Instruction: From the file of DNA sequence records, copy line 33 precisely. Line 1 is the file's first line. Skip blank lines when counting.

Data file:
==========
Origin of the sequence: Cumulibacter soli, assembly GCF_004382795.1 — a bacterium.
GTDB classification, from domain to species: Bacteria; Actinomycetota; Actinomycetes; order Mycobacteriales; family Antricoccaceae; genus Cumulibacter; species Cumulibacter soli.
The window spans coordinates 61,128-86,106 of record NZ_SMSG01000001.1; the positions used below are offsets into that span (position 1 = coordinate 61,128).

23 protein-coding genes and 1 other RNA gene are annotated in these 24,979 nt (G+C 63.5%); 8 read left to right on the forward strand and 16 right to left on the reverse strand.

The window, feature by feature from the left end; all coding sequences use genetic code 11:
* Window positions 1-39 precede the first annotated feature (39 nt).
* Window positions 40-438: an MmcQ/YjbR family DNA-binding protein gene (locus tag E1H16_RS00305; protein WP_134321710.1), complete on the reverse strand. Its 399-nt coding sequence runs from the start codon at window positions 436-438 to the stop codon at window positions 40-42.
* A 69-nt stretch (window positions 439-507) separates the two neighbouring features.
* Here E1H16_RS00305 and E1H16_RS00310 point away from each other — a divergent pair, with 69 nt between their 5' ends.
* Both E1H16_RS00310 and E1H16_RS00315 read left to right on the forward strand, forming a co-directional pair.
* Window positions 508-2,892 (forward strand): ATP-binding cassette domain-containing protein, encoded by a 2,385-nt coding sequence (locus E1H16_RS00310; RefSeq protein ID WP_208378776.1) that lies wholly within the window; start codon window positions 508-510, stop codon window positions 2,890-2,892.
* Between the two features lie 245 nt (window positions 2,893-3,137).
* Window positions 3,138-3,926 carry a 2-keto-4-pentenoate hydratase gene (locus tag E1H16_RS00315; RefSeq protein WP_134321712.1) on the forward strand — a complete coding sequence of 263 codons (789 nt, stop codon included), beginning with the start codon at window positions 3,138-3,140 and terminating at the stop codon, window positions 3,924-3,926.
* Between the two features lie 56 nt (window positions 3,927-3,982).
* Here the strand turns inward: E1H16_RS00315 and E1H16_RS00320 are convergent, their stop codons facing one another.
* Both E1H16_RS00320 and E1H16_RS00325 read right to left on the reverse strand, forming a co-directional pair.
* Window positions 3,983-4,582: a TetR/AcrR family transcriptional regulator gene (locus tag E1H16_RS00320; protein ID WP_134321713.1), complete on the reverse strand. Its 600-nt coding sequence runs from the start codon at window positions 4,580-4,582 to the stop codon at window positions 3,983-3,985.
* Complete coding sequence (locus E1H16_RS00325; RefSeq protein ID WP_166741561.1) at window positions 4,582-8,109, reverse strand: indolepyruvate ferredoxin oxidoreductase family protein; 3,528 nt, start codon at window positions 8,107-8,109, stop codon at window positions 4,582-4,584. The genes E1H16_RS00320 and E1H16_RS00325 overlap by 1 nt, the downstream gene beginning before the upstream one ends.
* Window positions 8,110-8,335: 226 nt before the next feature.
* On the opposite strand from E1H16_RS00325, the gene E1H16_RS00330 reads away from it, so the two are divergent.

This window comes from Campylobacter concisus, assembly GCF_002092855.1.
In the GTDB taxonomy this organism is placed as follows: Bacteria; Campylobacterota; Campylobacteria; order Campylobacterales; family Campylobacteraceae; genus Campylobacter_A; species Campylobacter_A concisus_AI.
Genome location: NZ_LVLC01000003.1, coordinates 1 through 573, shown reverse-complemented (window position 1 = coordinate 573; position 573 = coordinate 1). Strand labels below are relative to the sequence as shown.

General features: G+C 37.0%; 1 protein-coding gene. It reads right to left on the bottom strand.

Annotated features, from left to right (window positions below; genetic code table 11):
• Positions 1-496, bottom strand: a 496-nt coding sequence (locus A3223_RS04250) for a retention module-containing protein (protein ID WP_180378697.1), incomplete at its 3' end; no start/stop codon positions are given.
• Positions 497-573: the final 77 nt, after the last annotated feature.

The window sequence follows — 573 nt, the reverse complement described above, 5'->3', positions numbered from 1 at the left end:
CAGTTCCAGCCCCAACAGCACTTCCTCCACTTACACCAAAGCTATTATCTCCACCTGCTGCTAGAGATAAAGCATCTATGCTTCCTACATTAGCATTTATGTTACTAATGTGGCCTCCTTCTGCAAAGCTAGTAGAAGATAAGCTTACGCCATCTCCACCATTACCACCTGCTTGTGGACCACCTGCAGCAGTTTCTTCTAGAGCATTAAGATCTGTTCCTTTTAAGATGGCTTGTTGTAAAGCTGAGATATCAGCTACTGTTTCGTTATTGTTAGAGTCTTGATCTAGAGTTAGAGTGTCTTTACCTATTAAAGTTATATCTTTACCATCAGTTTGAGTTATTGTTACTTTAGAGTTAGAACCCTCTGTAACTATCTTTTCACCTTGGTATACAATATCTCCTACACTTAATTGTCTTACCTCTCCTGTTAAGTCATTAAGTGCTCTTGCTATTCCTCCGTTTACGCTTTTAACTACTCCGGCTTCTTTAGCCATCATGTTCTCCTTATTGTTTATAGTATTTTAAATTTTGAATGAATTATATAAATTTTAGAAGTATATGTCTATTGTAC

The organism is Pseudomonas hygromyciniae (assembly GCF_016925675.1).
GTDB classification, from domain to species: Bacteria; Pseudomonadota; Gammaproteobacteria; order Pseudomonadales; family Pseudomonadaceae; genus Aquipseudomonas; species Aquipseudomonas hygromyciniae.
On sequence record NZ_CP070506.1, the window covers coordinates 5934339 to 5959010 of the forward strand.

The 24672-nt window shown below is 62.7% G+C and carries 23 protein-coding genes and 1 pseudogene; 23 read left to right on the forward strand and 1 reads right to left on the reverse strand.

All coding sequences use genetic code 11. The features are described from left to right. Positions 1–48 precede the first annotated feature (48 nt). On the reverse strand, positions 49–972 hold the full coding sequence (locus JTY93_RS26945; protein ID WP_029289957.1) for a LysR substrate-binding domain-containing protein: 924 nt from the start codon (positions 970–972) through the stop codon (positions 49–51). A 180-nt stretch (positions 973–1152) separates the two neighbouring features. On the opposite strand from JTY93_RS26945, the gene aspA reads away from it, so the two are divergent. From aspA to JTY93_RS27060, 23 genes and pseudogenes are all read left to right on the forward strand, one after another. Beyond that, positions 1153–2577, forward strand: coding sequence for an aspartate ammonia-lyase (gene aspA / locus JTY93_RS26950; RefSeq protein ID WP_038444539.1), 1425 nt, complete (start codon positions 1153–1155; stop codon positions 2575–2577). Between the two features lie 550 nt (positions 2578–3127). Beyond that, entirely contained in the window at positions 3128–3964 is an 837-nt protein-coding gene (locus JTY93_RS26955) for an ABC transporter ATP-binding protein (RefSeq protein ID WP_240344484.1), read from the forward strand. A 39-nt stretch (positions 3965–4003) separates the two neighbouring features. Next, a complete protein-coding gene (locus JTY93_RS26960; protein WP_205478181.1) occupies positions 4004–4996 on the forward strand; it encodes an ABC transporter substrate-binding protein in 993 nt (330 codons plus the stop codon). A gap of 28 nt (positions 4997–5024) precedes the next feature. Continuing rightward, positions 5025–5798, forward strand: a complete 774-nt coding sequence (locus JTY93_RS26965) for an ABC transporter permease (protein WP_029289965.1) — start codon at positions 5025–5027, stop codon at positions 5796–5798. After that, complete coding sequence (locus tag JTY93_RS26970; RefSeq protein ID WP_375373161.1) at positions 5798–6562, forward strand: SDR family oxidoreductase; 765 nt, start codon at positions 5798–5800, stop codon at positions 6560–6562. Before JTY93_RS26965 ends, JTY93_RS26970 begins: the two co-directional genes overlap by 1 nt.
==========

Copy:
The 24672-nt window shown below is 62.7% G+C and carries 23 protein-coding genes and 1 pseudogene; 23 read left to right on the forward strand and 1 reads right to left on the reverse strand.